4. cyber security information about system vulnerabilities and security protection of critical information infrastructures;
  5. exporting data by a CIIO; and
  6. other circumstances potentially impacting national security and the public interest, of which an assessment is deemed necessary by the regulatory watchdogs.

Compared with Article 37 of the CS Law which only says that export of sensitive data by a CIIO shall require export clearance, the above is again surprisingly a much broader scope of coverage. Considering the fact that more data exporters are already caught by the Draft (see above first section), the Draft indeed substantially expands the circumstances under which a compulsory data export clearance will be triggered. Irrespective of the above data export clearance procedures, the Draft states that the below data are not allowed to be exported abroad:

  • personal data of which no prior consent was sought for export or where an export might jeopardise personal interest;
  • data of which export brings a risk to national security (e.g. politics, economy, technology, national defence) or may possibly affect national security and damage the public interest; and
  • other data of which an export is barred by administrative authorities such as the CAC, the public security authority and the national security authority.

Practitioners’ advice

Besides clarifying some implementation details as expected under the CS Law, the Draft actually brings more uncertainties and burdens for digital business. The fact that it regulates data transmission across the border will easily create the impression that most of these uncertainties and burdens will fall upon international business operators whose daily operation very much relies upon the free movement of data. The administrative data export control mechanism may not be business friendly when compared with, for example, the EU. According to the latter’s regulatory framework, a B2B- level data protection agreement suffices for data export to a country/region not recognised by the EU as providing an adequate level of data protection.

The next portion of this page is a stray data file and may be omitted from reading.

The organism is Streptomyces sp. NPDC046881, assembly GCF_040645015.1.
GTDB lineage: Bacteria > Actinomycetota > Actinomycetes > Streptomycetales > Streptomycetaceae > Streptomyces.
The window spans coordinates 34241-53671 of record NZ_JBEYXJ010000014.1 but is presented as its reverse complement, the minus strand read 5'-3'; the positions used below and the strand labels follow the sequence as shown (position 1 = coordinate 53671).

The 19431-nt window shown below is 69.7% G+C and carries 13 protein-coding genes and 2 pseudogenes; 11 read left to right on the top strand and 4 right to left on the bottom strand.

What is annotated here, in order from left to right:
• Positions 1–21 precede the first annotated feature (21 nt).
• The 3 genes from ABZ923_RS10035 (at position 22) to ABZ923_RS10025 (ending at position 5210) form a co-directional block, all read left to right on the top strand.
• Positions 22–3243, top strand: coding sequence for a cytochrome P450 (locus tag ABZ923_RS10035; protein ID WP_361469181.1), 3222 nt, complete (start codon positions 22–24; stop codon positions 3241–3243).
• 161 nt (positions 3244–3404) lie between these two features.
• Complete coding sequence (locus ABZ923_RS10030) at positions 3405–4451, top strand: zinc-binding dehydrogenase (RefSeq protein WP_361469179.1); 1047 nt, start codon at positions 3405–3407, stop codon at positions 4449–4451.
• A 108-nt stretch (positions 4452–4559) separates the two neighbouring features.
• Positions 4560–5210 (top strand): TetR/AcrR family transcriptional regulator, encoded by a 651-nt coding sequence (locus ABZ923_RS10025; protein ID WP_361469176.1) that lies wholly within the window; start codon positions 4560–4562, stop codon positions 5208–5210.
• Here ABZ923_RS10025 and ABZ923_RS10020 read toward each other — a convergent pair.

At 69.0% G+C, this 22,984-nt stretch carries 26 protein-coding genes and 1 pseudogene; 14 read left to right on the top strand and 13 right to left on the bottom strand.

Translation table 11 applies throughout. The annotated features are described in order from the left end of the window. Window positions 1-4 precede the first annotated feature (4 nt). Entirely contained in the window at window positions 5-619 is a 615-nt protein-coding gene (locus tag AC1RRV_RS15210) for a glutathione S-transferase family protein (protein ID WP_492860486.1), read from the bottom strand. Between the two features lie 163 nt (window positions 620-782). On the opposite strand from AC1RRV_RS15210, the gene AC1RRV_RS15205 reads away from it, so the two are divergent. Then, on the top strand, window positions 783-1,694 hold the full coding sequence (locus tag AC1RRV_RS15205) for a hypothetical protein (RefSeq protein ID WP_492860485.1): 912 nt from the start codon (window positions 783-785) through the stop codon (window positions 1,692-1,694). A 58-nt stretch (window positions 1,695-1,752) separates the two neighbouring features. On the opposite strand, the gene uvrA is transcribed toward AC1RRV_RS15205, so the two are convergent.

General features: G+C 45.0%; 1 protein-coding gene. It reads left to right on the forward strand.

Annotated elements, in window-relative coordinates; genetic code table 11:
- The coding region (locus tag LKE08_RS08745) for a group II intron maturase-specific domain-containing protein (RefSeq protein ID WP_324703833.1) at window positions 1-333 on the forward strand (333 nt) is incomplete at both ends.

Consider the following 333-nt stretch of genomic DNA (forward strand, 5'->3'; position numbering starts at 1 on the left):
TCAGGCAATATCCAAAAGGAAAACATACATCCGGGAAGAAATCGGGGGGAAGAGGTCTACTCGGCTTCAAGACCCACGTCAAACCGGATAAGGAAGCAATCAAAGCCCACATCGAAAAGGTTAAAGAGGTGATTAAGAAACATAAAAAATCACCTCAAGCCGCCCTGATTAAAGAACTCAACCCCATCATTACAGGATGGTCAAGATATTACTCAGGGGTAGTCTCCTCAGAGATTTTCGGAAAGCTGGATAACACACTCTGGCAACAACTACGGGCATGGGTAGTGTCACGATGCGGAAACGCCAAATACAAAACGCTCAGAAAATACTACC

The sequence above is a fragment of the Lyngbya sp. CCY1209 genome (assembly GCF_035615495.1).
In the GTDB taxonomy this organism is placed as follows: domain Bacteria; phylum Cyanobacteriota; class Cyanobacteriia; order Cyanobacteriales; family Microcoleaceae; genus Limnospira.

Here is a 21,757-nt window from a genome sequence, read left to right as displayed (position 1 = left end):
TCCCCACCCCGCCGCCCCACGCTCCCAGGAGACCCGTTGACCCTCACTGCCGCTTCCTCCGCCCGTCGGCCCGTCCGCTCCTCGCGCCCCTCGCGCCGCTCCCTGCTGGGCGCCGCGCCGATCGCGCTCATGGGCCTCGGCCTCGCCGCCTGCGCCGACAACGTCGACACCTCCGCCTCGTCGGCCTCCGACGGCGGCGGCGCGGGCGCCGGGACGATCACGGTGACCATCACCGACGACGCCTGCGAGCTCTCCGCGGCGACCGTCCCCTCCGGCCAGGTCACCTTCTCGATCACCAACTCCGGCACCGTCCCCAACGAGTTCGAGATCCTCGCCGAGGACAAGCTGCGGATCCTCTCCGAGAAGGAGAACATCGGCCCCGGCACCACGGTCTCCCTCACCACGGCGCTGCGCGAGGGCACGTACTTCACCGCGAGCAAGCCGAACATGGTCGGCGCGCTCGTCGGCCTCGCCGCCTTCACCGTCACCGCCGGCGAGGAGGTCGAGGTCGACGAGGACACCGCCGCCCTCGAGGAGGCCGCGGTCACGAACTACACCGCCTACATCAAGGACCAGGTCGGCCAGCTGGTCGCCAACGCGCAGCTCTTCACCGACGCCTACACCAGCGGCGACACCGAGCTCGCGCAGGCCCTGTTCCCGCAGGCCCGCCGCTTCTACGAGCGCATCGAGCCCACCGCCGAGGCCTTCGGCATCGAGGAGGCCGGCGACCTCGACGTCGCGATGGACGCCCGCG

Considering the broad coverage of the Draft with regard to both whom and what shall be regulated, it is strongly recommended that digital business operators should keep a close eye on the finalised version of the Draft and be prepared for the coming data export control assessment/clearance obligations. Since the Draft also creates many pending uncertainties and questions (for example what exactly is meant by “export” and what those open ended “other” situations are), proactive communication with the regulators and implementation of a proper assessment system, with both supported by experienced legal professionals, will be a must to tackle these new regulatory challenges in China.